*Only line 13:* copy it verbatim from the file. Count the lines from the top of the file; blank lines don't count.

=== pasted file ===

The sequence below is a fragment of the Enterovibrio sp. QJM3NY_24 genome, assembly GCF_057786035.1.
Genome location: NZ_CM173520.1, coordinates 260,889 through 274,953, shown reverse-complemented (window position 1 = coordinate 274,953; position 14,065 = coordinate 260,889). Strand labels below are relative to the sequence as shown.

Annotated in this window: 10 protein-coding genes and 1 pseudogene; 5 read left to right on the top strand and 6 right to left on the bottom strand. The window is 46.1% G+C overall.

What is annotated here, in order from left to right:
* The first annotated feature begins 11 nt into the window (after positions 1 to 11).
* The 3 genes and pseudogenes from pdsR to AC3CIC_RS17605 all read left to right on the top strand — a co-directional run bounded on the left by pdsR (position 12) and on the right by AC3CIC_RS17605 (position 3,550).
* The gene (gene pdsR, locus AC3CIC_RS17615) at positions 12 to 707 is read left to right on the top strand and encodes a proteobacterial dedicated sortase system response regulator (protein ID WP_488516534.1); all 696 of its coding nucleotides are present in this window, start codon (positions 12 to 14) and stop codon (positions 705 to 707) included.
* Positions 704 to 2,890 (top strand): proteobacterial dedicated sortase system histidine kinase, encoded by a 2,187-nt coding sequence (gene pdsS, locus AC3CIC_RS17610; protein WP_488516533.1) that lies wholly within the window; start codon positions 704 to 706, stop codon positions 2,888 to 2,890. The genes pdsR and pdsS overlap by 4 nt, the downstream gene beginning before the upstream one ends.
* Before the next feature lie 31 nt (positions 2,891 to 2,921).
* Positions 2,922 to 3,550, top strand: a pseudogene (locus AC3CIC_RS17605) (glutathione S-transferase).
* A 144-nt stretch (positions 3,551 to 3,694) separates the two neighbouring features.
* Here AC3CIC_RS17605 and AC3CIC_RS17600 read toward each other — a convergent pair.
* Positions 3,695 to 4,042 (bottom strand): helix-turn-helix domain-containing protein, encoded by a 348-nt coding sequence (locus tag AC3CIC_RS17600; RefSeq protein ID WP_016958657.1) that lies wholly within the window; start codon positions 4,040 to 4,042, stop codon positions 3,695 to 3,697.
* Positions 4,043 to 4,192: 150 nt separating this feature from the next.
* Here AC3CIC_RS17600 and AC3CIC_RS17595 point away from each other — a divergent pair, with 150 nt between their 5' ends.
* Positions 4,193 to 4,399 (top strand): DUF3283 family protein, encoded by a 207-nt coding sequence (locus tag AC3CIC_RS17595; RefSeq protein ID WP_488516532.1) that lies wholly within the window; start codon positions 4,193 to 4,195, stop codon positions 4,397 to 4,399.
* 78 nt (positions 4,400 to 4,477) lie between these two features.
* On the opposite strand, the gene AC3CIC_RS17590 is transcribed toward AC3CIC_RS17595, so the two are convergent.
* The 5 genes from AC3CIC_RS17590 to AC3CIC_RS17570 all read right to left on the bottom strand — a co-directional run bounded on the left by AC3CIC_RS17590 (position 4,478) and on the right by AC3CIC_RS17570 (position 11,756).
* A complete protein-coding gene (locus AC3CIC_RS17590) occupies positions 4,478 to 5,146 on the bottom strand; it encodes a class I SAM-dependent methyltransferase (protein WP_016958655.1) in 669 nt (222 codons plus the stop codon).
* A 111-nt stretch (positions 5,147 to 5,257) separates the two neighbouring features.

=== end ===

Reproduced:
* Positions 3,695 to 4,042 (bottom strand): helix-turn-helix domain-containing protein, encoded by a 348-nt coding sequence (locus tag AC3CIC_RS17600; RefSeq protein ID WP_016958657.1) that lies wholly within the window; start codon positions 4,040 to 4,042, stop codon positions 3,695 to 3,697.